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All My Roads Lead To You

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Sam Winchester stared out the window, ignoring the burn as he drained the rest of the whiskey.  He’d had a long week – hell a long semester – but the school year was over and Sam had turned in the last of his student’s grades the day before.  He had nothing to worry about until the end of summer when he’d find out the schedule they wanted him to teach.  If he decided to stick around for the fall semester, that was.

Sam sighed deeply, taking one last look out the back door window across his yard before he turned away.  It was avoidance at its best but he was well versed in how to keep his mind off things he didn’t want to think about. 

Four years he’d been teaching anthropology at the local college, one year figuring himself out before that, making the papers stick and finding a way to live without Dean at his side.  There were days he couldn’t breathe without feeling the phantom ache of his brother’s presence and there were days that he cursed him with every breath because he wasn’t there.  He had no idea how Dean had managed the hole in his life when Sam was at Stanford. He understood why Dean hadn’t come for him though, understood why his brother had given him the space he needed back then.  He also understood why Dean had come back when their father had gone missing because after five years of being without Dean, Sam would take any excuse he could find to go to his brother.

“What are we doing, Dean?” he asked the empty room.

After Sam got his memories back – everything from Hell and that last soulless year – it took six months to come to terms with what had happened to him.  Well, not come to terms exactly but he’d finally gotten back on his feet and wasn’t as dependent on his brother as he had been.  Not that he’d been very independent before then but Sam had a bruised enough ego that he didn’t need to be reminded of that.    Dean had given him those six months, made sure Sam was ready to be on his own, and then he’d taken off.  Whereabouts still unknown.

Dean had tried to explain it to Sam at the time, telling Sam it was their only chance at having a normal life.  Sam had tried to argue, but he was reeling from his brother’s words and anger had always been his first defense.  After everything they’d been through together he didn’t understand how Dean would walk away then, not when everything finally looked clear.  He’d held Dean back too long though and Sam was still haunted by the family Dean had left behind to help his soulless brother.  He hadn’t heard from Castiel since that day either, nor seen hide nor hair of any angel or demon since that day.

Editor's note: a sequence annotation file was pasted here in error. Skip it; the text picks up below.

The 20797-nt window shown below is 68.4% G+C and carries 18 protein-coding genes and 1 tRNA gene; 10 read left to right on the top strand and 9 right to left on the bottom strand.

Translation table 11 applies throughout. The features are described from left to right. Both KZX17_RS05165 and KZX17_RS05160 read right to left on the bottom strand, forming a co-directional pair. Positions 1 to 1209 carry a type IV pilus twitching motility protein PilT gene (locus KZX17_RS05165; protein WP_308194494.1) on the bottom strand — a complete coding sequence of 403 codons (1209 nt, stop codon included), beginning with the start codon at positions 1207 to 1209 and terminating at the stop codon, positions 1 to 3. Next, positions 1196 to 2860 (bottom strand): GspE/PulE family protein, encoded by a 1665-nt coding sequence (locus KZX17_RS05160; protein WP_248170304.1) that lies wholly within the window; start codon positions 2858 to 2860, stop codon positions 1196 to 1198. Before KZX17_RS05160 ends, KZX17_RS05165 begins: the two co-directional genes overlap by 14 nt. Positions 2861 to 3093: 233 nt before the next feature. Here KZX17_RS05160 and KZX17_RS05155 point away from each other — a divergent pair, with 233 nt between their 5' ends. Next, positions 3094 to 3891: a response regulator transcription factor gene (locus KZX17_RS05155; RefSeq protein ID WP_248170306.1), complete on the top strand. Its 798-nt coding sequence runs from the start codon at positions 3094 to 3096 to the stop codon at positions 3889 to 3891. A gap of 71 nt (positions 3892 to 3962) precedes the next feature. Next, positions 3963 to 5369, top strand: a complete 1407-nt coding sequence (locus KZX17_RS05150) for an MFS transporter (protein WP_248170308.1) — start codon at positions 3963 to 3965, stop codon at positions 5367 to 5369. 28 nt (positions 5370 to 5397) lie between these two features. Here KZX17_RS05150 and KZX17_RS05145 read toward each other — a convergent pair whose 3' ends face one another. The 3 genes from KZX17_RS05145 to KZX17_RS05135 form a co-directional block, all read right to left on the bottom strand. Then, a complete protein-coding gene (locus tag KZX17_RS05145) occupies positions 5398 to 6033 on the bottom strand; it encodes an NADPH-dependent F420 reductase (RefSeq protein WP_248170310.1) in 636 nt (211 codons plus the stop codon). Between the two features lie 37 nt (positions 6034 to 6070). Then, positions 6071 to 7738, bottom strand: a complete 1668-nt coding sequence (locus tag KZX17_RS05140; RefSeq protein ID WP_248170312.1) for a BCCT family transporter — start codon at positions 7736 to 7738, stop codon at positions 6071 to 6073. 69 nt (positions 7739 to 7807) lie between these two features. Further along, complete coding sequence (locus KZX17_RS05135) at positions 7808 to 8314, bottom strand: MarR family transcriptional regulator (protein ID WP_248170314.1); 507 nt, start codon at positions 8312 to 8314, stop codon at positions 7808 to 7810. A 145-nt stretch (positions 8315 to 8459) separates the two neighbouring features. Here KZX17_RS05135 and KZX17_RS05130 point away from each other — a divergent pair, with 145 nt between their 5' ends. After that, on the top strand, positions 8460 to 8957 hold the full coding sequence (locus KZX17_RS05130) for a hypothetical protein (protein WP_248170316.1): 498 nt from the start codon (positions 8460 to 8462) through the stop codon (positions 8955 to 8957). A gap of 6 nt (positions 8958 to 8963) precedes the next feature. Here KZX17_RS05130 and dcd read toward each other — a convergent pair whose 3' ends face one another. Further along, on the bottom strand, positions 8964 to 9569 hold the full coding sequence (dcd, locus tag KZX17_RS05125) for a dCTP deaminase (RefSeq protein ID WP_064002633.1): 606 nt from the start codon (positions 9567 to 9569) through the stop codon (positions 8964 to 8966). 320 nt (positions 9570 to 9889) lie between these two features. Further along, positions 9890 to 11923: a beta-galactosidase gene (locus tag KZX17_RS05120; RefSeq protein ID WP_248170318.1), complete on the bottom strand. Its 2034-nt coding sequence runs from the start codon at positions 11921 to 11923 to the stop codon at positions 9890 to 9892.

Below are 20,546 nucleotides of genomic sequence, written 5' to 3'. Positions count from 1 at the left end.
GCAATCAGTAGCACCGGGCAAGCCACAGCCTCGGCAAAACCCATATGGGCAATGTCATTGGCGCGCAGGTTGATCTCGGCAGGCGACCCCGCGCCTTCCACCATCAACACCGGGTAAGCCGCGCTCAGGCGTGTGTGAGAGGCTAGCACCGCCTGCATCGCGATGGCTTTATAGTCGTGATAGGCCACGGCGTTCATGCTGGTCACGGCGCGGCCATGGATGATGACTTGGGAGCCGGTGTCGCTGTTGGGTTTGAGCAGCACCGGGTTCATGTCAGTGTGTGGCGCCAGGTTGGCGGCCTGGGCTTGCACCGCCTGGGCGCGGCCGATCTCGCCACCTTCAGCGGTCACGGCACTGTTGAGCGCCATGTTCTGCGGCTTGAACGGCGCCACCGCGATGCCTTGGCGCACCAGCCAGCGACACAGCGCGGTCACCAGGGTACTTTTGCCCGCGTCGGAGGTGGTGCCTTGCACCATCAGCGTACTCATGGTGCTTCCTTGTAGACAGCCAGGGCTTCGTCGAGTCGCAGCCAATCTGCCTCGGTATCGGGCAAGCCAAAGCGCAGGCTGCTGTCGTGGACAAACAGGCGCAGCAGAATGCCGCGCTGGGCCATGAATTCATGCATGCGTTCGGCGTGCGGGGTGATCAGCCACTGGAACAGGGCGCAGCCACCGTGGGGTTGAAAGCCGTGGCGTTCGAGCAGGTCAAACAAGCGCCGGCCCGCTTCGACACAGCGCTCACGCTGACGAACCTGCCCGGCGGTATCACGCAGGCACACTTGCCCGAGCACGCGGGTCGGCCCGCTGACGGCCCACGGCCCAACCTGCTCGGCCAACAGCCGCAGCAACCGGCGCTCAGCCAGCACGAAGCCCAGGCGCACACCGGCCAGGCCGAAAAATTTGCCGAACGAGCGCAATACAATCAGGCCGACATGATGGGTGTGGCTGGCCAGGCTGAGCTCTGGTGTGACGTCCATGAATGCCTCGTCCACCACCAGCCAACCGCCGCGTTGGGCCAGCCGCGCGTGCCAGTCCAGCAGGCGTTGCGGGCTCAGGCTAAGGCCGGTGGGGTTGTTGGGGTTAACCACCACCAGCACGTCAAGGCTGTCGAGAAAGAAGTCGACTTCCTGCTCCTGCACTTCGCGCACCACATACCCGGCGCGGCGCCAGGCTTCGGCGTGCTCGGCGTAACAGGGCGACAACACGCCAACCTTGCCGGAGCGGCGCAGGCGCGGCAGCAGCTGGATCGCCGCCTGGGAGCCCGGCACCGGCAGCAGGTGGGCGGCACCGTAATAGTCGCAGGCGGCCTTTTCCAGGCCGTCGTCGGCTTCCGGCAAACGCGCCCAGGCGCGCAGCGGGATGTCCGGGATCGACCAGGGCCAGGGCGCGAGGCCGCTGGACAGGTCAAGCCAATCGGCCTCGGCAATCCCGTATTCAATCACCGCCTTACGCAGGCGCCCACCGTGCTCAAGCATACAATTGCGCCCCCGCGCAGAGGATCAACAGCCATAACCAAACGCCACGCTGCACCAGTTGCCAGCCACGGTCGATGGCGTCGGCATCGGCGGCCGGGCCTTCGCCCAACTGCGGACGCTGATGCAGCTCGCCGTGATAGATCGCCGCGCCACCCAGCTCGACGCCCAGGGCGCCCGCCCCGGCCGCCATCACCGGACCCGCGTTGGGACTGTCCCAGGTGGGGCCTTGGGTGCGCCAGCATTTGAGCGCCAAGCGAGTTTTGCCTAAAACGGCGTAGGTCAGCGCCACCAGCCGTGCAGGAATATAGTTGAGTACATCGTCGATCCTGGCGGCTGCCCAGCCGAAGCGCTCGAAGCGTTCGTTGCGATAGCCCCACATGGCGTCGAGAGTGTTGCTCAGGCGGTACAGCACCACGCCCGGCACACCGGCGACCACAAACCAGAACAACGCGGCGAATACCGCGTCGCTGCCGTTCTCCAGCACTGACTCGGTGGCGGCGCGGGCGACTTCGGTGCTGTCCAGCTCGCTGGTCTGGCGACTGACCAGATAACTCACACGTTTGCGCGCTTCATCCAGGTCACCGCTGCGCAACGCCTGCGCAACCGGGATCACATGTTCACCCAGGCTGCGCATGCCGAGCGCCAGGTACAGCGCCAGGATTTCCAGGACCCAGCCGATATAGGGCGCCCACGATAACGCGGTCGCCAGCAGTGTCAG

Sam hadn’t heard from Dean at in those five long years.  Except …

Sam looked at the envelope on the table, the letter he’d looked at every day since the morning he moved in.  Sam had set himself up nicely, bought the house, and woke up the next morning with mail in the box.  There was no stamp so Dean had been by, checking up on him.


At least he knew his brother had been alive then.  Nothing else had come and Sam still hadn’t opened the damn letter.  There was a simple reason for that.  On the front was Sam’s name in his brother’s big bold lettering.  On the backside was a simple message.  Do not open.
Five years though and Sam knew what the letter was.  That letter was his way out, a way back to Dean and whatever history lay between them.  The letter was Dean’s way of making sure Sam could find him even if he didn’t want to give Sam an easy road home.

The itch at the back of Sam’s mind was always there, the need to open the letter.  To see what Dean had taken the time to write for him.  The letter didn’t feel fatalistic like the one Dean had written when he thought he was on his way to becoming Michael’s meat-suit. 

It felt like a ticket home and Sam was ready. 

 

 




It took a trip to the deli, a few hours of laundry, and another beer before Sam found himself sitting at the table.  The letter said “do not open” but Sam knew he was going to.  The time was right and he was ready to find his brother.  He didn’t know what would happen then.  Even when he’d been looking at the college and the house he’d purposely avoided admitting to himself that the place would be big enough for the two of them.  There was an unused garage to the side where the Impala would fit perfectly. 

There were three bedrooms, one that had been turned into an office and the other that hadn’t really been touched because he avoided the room completely.  He was too busy ignoring that the room was Dean’s to do anything to it.  Without Dean there, the house was little more than another roof over his head.  If felt less like home than the motels he’d grown up in but he wasn’t ready to give up that illusion just yet.

Sam took the last pull from his bottle and stared out the window as his fingers traced the edges of the envelope.  If he waited any longer the sun would start to fall behind the trees in the back yard and he’d put off opening the letter for another day.

He dropped the bottle to the table and grabbed the envelope with both hands.  He let his fingers run over the seal then slid his finger up under the fold to get started.  He ripped the envelope open and pulled the letter out.  There was a single sheet of paper and he knew Dean’s writing even at a glance.  Sam closed his eyes for a moment, then resigned himself to reading.